Now all this being said, it stinks when I look at the collection of pedals that I have purchased in the past 20 or so years of playing bass. There's that Boss EQ pedal, still looks new. Oh yeah those 2 DOD and Digitech multi effects/amp modelers and yeah my MXR Envelope Filter and DOD ( hot pink) Flanger from back in my disco band days and countless others that were sold or given to my nephew. And to think afterall these years my sound was right here in my two hands, well at least now it is if not back then. Hey, some folks experimented with drugs...I was hooked on electronic devices looking for the ultimate sound, oh the colors man, I mean of those crazy pedals. Hey, think I'll hook a couple up later just for old times sake. :cool:
  15. Righty, I've now got a good solid tone. I turned everything flat, and then gave everything but the mids a slight boost.
  16. I agree with you on all counts. EQ can be useful in dialing out problem frequencies in a boomy room, or adding oomph outdoors, etc. I've simply come to a point where keeping it simple is easier for me than tweaking, and prefer to use my hands and pickup selection to change things tonally.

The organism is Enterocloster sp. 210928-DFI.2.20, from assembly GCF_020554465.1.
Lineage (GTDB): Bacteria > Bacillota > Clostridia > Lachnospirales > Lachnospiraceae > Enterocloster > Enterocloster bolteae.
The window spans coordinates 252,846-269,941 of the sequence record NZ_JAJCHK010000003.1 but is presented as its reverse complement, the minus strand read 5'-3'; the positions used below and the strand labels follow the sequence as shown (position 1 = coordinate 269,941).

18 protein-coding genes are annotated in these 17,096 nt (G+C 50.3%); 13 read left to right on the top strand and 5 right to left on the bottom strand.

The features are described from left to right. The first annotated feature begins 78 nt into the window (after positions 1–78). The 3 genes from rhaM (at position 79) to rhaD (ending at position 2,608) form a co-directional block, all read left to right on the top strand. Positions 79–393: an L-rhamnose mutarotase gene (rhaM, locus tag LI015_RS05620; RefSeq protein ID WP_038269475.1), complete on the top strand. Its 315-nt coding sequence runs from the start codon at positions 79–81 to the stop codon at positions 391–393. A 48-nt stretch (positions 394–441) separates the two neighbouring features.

17. I like the flat EQ at the amp, adjust the EQ on the bass preamp approach.....more control on the fly......
  18. PB+J


    Mar 9, 2000
    arlington va
    I've yet to find a situation with the U5 where I couldn't compensate for the room with my passive jbass and my fingers. But that's only a couple months of weekly gigs, so it's not a long term evaluation
  19. Toasted


    May 26, 2003
    Leeds, UK

    Yup. Me too. 15db cut/boost on bass and treble is more than enough.
  20. bass-shy


    Jan 11, 2005
    The bottom line is that if you have gear that is good enough to reproduce your bass' natural tone with everything set flat, go for it. Some people specifically seek out this sort of arrangement. That's great. If you're the type that likes to tweak every knob that you have, like me, that's great too. Transparent sounding equipment can be costly but the simplicity it allows in your rig is money saved elsewhere. There will always be at least two schools of thought on this and both are fantastic. If your gear permits and if it gives you a great tone set flat, you are all set. If your gear includes three separate EQ sections on your amp, a pedalboard or rack full of stuff, why wouldn't you use it? Just remember that you are the one that has to approve or disapprove of your tone, so you will have to find out what you like on your own.